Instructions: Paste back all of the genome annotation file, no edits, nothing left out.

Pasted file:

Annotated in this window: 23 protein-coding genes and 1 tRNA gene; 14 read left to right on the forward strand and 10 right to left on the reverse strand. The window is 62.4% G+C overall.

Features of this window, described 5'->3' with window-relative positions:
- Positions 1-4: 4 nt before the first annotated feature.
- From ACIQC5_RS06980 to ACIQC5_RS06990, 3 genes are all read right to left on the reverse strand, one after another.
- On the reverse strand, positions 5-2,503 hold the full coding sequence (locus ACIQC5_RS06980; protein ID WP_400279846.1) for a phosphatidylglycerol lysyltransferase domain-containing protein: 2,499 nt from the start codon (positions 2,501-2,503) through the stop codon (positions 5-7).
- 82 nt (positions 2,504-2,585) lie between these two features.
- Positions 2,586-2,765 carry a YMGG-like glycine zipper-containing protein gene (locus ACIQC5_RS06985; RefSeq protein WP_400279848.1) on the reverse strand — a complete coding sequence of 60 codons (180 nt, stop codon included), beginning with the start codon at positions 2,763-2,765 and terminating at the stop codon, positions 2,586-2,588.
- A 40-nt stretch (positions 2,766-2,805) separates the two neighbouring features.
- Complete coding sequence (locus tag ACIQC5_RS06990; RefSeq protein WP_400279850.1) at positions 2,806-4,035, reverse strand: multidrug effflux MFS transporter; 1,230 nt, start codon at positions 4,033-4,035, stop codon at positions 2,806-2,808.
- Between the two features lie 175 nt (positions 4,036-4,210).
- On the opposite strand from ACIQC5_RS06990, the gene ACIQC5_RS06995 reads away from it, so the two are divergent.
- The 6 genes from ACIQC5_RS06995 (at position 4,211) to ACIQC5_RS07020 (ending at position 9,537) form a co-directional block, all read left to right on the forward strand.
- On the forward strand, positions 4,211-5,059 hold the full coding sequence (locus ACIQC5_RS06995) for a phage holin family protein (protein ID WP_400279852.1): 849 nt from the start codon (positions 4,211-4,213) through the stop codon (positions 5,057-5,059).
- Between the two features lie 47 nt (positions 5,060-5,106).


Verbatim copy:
Annotated in this window: 23 protein-coding genes and 1 tRNA gene; 14 read left to right on the forward strand and 10 right to left on the reverse strand. The window is 62.4% G+C overall.

Features of this window, described 5'->3' with window-relative positions:
- Positions 1-4: 4 nt before the first annotated feature.
- From ACIQC5_RS06980 to ACIQC5_RS06990, 3 genes are all read right to left on the reverse strand, one after another.
- On the reverse strand, positions 5-2,503 hold the full coding sequence (locus ACIQC5_RS06980; protein ID WP_400279846.1) for a phosphatidylglycerol lysyltransferase domain-containing protein: 2,499 nt from the start codon (positions 2,501-2,503) through the stop codon (positions 5-7).
- 82 nt (positions 2,504-2,585) lie between these two features.
- Positions 2,586-2,765 carry a YMGG-like glycine zipper-containing protein gene (locus ACIQC5_RS06985; RefSeq protein WP_400279848.1) on the reverse strand — a complete coding sequence of 60 codons (180 nt, stop codon included), beginning with the start codon at positions 2,763-2,765 and terminating at the stop codon, positions 2,586-2,588.
- A 40-nt stretch (positions 2,766-2,805) separates the two neighbouring features.
- Complete coding sequence (locus tag ACIQC5_RS06990; RefSeq protein WP_400279850.1) at positions 2,806-4,035, reverse strand: multidrug effflux MFS transporter; 1,230 nt, start codon at positions 4,033-4,035, stop codon at positions 2,806-2,808.
- Between the two features lie 175 nt (positions 4,036-4,210).
- On the opposite strand from ACIQC5_RS06990, the gene ACIQC5_RS06995 reads away from it, so the two are divergent.
- The 6 genes from ACIQC5_RS06995 (at position 4,211) to ACIQC5_RS07020 (ending at position 9,537) form a co-directional block, all read left to right on the forward strand.
- On the forward strand, positions 4,211-5,059 hold the full coding sequence (locus ACIQC5_RS06995) for a phage holin family protein (protein ID WP_400279852.1): 849 nt from the start codon (positions 4,211-4,213) through the stop codon (positions 5,057-5,059).
- Between the two features lie 47 nt (positions 5,060-5,106).